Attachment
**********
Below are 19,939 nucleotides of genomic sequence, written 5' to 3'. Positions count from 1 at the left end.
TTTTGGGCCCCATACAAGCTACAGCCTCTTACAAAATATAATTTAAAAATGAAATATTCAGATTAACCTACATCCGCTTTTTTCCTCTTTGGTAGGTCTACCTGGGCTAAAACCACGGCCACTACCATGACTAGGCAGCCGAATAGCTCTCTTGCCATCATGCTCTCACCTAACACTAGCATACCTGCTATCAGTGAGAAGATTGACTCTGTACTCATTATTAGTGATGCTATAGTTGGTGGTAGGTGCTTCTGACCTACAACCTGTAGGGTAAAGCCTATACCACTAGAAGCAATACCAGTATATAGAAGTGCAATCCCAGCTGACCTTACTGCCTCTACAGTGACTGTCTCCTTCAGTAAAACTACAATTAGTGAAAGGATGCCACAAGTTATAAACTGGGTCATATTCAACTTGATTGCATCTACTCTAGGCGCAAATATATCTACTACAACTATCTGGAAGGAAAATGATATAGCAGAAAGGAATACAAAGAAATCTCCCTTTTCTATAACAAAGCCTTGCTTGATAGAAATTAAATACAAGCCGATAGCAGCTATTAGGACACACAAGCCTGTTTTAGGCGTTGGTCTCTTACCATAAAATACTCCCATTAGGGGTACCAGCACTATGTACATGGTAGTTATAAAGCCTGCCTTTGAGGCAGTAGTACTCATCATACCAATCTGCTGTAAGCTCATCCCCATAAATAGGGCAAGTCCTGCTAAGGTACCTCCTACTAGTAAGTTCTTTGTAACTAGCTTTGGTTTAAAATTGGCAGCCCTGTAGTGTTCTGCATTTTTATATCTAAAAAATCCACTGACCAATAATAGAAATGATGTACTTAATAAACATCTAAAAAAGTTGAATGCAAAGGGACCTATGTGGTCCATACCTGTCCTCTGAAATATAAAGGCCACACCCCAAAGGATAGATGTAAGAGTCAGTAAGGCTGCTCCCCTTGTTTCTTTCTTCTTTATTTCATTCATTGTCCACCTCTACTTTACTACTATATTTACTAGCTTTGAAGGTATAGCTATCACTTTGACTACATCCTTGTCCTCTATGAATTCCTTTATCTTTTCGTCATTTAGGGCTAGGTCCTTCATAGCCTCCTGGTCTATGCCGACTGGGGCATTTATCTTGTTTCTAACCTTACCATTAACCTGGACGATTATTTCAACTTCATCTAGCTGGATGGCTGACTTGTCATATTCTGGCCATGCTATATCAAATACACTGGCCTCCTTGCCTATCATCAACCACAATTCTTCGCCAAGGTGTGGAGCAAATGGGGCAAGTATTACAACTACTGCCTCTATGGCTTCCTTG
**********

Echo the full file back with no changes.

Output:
Below are 19,939 nucleotides of genomic sequence, written 5' to 3'. Positions count from 1 at the left end.
TTTTGGGCCCCATACAAGCTACAGCCTCTTACAAAATATAATTTAAAAATGAAATATTCAGATTAACCTACATCCGCTTTTTTCCTCTTTGGTAGGTCTACCTGGGCTAAAACCACGGCCACTACCATGACTAGGCAGCCGAATAGCTCTCTTGCCATCATGCTCTCACCTAACACTAGCATACCTGCTATCAGTGAGAAGATTGACTCTGTACTCATTATTAGTGATGCTATAGTTGGTGGTAGGTGCTTCTGACCTACAACCTGTAGGGTAAAGCCTATACCACTAGAAGCAATACCAGTATATAGAAGTGCAATCCCAGCTGACCTTACTGCCTCTACAGTGACTGTCTCCTTCAGTAAAACTACAATTAGTGAAAGGATGCCACAAGTTATAAACTGGGTCATATTCAACTTGATTGCATCTACTCTAGGCGCAAATATATCTACTACAACTATCTGGAAGGAAAATGATATAGCAGAAAGGAATACAAAGAAATCTCCCTTTTCTATAACAAAGCCTTGCTTGATAGAAATTAAATACAAGCCGATAGCAGCTATTAGGACACACAAGCCTGTTTTAGGCGTTGGTCTCTTACCATAAAATACTCCCATTAGGGGTACCAGCACTATGTACATGGTAGTTATAAAGCCTGCCTTTGAGGCAGTAGTACTCATCATACCAATCTGCTGTAAGCTCATCCCCATAAATAGGGCAAGTCCTGCTAAGGTACCTCCTACTAGTAAGTTCTTTGTAACTAGCTTTGGTTTAAAATTGGCAGCCCTGTAGTGTTCTGCATTTTTATATCTAAAAAATCCACTGACCAATAATAGAAATGATGTACTTAATAAACATCTAAAAAAGTTGAATGCAAAGGGACCTATGTGGTCCATACCTGTCCTCTGAAATATAAAGGCCACACCCCAAAGGATAGATGTAAGAGTCAGTAAGGCTGCTCCCCTTGTTTCTTTCTTCTTTATTTCATTCATTGTCCACCTCTACTTTACTACTATATTTACTAGCTTTGAAGGTATAGCTATCACTTTGACTACATCCTTGTCCTCTATGAATTCCTTTATCTTTTCGTCATTTAGGGCTAGGTCCTTCATAGCCTCCTGGTCTATGCCGACTGGGGCATTTATCTTGTTTCTAACCTTACCATTAACCTGGACGATTATTTCAACTTCATCTAGCTGGATGGCTGACTTGTCATATTCTGGCCATGCTATATCAAATACACTGGCCTCCTTGCCTATCATCAACCACAATTCTTCGCCAAGGTGTGGAGCAAATGGGGCAAGTATTACAACTACTGCCTCTATGGCTTCCTTG